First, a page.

Cities are increasingly recognising the critical importance of green and blue infrastructure and the beneficial impact it has on the lifestyles of their citizens, the commercial benefit to their economies, the attraction of inward investment and the alignment with international and European regulatory commitments, writes Stephen O’Malley of Civic Engineers.
In the face of such change, Greater Manchester, through the office of Andy Burnham as Mayor of the Combined Authority, have made the progressive decision to embrace this agenda through its policy framework to help make Manchester a leading Green City Region.
This has been captured in a redrafting of the Greater Manchester Spatial Framework, informed by a variety of renewed research and investigation programmes, one of which was the hosting of a Green Summit held last week in Manchester. The Green Summit was one of the first steps in helping to set a new environmental vision for Greater Manchester and an accelerated ambition for tackling climate change.
The oversubscribed summit hosted over 600 delegates, selected from applications of those with expert knowledge in related fields. The summit was opened by Andy Burnham, stating that this was a new way to do politics and one that focused on meaningful engagement. This was reinforced by the fact that he remained available for the full days programme. He was ably supported by Cllr Alex Ganotis, Leader of Stockport MBC and Green City Region Portfolio Lead.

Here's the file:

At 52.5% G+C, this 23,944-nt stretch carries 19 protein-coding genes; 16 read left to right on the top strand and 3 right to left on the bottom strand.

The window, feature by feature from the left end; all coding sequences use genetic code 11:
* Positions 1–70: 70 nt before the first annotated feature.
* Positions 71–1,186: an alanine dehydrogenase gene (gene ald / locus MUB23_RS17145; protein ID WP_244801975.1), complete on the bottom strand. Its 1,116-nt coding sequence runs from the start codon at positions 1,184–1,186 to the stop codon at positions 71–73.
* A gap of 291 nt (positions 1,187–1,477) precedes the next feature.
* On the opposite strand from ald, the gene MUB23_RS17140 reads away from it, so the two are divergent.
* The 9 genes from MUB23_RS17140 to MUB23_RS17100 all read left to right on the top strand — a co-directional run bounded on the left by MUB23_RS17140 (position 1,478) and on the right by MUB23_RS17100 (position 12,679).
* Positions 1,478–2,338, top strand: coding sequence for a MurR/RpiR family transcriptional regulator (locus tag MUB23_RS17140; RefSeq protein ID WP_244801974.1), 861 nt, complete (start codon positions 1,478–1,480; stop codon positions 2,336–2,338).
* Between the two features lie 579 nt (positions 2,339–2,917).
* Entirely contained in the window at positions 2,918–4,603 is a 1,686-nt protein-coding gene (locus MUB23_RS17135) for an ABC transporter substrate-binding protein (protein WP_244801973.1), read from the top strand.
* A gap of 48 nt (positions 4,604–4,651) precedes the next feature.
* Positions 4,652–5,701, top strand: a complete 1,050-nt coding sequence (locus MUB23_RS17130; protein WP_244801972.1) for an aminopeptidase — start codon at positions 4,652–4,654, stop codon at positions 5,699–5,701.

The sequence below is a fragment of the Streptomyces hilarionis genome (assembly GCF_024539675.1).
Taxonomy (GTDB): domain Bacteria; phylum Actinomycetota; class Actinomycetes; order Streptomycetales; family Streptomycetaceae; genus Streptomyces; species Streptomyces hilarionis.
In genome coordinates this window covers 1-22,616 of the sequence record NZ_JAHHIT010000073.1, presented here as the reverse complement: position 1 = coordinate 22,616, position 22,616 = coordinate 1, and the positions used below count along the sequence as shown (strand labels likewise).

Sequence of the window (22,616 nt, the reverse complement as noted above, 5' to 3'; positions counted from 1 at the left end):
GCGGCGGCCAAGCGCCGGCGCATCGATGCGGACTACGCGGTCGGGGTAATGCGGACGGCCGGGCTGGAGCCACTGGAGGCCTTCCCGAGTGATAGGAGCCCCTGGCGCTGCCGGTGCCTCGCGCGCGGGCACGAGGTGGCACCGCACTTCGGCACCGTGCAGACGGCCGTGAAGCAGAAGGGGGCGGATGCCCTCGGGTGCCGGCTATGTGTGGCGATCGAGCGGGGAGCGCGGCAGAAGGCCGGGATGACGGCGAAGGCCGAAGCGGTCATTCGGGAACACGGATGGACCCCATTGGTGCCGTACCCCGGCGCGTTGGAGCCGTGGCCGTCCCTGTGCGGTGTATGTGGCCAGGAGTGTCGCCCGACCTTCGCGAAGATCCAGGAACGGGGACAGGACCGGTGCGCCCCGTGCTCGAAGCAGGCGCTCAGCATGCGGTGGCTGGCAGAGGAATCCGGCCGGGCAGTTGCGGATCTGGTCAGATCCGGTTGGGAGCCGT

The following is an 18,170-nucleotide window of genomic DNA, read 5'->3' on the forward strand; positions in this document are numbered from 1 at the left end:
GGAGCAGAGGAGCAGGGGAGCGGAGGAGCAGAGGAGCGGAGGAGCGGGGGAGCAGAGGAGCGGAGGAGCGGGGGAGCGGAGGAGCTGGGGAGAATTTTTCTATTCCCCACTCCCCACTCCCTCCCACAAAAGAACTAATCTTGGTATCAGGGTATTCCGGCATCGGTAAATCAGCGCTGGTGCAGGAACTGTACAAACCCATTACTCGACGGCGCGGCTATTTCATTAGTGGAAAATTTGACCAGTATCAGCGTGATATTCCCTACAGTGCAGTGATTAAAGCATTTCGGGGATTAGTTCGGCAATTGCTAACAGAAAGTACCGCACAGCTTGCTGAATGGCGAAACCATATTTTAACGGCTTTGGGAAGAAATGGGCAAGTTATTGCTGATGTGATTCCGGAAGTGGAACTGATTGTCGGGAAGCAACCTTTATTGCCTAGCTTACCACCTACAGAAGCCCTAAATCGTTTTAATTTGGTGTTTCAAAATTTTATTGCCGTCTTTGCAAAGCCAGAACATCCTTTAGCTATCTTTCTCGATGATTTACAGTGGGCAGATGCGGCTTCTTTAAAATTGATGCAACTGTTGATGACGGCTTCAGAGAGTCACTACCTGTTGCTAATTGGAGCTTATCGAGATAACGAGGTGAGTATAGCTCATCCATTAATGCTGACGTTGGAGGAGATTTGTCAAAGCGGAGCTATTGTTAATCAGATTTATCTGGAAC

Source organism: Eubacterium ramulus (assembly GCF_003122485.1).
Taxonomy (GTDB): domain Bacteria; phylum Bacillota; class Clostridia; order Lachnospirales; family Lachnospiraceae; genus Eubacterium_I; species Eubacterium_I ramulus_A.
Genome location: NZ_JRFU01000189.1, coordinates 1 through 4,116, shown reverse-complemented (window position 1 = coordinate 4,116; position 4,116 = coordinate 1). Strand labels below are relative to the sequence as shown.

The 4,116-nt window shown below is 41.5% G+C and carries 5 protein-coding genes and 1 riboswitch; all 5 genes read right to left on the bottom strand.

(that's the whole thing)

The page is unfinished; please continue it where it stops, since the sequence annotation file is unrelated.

The day saw best in class speakers covering a broad range of carbon and climate responsible presentations. There was opportunity for real feedback, debate and contribution. On the whole, it was a very well executed day, with real engagement on offer.
Of the many core themes, the need to break down barriers across the topics of natural capital, buildings and transport came out as real priorities. We know from our work on ‘SuDS for London – A Guide,’ that we co-authored for Transport for London, that these issues need to be wholly integrated and founded on reliable metrics to ensure that a sound business case can be developed. This allows agencies and businesses to economically justify ambitious projects that will deliver real change. These are lessons that we have invested in our work in Altrincham, Glasgow, White Hart Lane London and Climate Innovation District, Leeds.
There can be no losers if we can create streets and cities with attractive spaces to spend time out of cars and if we can be confident that we can cycle across the city on safe networks, in landscapes that provide amenity and ecological habitat. If we can do this whilst simultaneously providing additional climate change resilience, through rain fall and heat absorption, we will ultimately improve the wholesale experience of the city for nature and all its inhabitants.
This is truly possible and we now have a real responsibility and opportunity, building on everything that was said in the Green Summit, to deliver this for Greater Manchester.
This article was originally published through Place Resources